Updated–Humana exits individual exchange policy markets
Breaking News On this Valentine’s Day, a Romance Gone Flat. This morning, both Aetna and Humana formally announced the end of their merger, ruling out any appeal of the Federal District Court decision against it last month [TTA 24 Jan]. While positioned as a mutual agreement, Aetna CEO Mark Bertolini took the key quote in the release: “While we continue to believe that a combined company would create greater value for health care consumers through improved affordability and quality, the current environment makes it too challenging to continue pursuing the transaction. We are disappointed to take this course of action after 19 months of planning, but both companies need to move forward with their respective strategies in order to continue to meet member expectations. Our mutual respect for our companies’ capabilities has grown throughout this process, and we remain committed to a shared goal of helping drive the shift to a consumer-centric health care system.”
Humana’s release limited the announcement to one line and briskly moved on to what really counts–the financials. They will receive a breakup payment of $1 bn (after taxes, $630 million) from Aetna, with their 2017 financial guidance call/release taking place after 4pm EST today. Molina Healthcare, which was to receive certain Aetna Medicare Advantage assets from Aetna post-merger to relieve an over-dominance in some markets, will also receive an undisclosed termination fee. Ka-ching! CNBC, Hartford Courant (Aetna’s hometown paper)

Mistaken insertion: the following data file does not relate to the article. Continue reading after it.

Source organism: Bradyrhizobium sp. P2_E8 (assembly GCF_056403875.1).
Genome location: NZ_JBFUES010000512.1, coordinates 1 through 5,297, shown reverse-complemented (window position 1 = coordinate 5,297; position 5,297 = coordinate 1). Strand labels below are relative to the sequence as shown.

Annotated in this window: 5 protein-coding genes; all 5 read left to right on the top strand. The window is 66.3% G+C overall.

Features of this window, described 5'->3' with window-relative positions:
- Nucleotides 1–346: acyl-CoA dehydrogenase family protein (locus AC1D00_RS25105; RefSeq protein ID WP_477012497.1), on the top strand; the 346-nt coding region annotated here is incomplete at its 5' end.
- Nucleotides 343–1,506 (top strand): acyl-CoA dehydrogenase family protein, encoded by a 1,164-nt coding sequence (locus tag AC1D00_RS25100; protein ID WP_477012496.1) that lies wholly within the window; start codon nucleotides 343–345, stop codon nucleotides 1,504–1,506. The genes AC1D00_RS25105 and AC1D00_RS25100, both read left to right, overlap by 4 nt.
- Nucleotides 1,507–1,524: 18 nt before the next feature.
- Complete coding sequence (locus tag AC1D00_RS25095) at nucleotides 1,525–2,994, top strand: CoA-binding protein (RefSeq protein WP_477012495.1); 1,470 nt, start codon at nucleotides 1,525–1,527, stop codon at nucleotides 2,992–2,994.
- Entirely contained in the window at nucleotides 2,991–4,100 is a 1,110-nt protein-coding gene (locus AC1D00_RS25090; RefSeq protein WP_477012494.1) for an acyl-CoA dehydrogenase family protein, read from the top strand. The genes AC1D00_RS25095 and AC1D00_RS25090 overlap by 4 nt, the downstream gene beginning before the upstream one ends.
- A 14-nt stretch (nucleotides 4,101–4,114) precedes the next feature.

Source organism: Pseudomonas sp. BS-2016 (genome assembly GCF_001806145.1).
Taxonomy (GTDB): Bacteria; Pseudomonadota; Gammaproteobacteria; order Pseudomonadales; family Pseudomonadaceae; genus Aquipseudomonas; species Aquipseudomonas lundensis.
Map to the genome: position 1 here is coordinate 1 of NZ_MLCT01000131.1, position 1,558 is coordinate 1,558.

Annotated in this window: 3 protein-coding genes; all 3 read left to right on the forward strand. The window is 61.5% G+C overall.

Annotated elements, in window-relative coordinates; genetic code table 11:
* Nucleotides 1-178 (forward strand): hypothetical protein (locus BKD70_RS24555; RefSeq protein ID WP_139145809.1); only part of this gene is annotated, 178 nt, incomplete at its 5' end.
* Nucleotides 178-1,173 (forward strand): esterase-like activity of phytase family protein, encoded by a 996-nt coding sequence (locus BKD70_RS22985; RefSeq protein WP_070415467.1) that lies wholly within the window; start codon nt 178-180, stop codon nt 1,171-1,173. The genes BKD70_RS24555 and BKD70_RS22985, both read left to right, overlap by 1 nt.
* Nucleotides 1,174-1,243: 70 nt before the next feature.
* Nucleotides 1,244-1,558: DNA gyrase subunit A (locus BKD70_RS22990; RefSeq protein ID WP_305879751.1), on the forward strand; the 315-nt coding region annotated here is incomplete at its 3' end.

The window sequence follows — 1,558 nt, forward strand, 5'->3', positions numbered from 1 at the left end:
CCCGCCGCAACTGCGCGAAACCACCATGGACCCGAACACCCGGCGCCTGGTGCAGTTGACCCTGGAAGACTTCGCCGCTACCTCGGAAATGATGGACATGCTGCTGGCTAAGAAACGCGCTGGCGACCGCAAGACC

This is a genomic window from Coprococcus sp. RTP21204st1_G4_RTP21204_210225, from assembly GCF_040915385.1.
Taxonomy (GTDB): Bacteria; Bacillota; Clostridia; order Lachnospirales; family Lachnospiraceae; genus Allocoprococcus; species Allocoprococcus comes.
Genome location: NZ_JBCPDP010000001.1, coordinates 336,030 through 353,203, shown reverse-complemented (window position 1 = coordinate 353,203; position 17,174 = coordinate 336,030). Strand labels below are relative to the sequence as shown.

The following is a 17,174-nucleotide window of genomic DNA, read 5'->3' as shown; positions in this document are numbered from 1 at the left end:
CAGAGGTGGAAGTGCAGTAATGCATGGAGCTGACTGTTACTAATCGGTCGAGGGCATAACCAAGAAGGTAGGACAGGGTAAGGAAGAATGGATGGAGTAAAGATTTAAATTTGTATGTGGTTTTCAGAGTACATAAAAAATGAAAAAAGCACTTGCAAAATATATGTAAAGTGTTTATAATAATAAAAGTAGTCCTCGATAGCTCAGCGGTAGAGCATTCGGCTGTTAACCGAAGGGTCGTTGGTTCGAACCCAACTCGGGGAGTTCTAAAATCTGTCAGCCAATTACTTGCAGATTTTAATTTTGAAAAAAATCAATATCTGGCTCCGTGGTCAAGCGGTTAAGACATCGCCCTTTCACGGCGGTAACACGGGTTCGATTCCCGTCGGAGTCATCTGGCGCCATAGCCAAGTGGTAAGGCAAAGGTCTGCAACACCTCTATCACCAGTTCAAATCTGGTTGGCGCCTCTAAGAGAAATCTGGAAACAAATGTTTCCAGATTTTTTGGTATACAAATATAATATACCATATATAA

UPDATED 2/14-16 Humana’s financial release announced an updated strategy, share repurchases, a nicely increased dividend–and, buried in the release, their exit effective 2018 from the ‘individual commercial’ business, which are individual policies offered in 11 states through the ACA-created Federal Marketplaces, citing an ‘unbalanced risk pool’ and losses estimated at $45 million for FY17. (By 2018, it may be a moot point.) It is ironic that Aetna’s exit from exchange policies due to unprofitability (or not, as it turned out to be in a few cases) proved to be one of the many bricks that broke the merger, in Judge Bates’ view. The truth is that Aetna and Humana are hardly alone in fleeing the exchanges, and that they have turned out to be unprofitable, as predicted.[grow_thumb image=”http://telecareaware.com/wp-content/uploads/2017/02/aetna-tweet.jpg” thumb_width=”250″ /]Consistent with their behavior over the 19 months of the proposed merger, both Aetna and Humana are publicly respectful, unlike….
These other two will never be one, something must be done? The demise of the Anthem-Cigna merger [TTA 9 Feb], now breaking up in Delaware Chancery Court, may mean a period of Payer Merger Quiet. Does this mean a refocusing on benefiting corporate and individual policyholders during the certain changes to come? Aetna may also proceed with a plan to move operations to Boston, which may affect hundreds of jobs, but has pledged to keep a presence in Hartford according to the Hartford Courant. Humana continues to be interested in investment opportunities and, from reports, another merger.
Goodness knows what the end will be! (Hat tip to Ira Gershwin for the title and the interpolated lyrics!)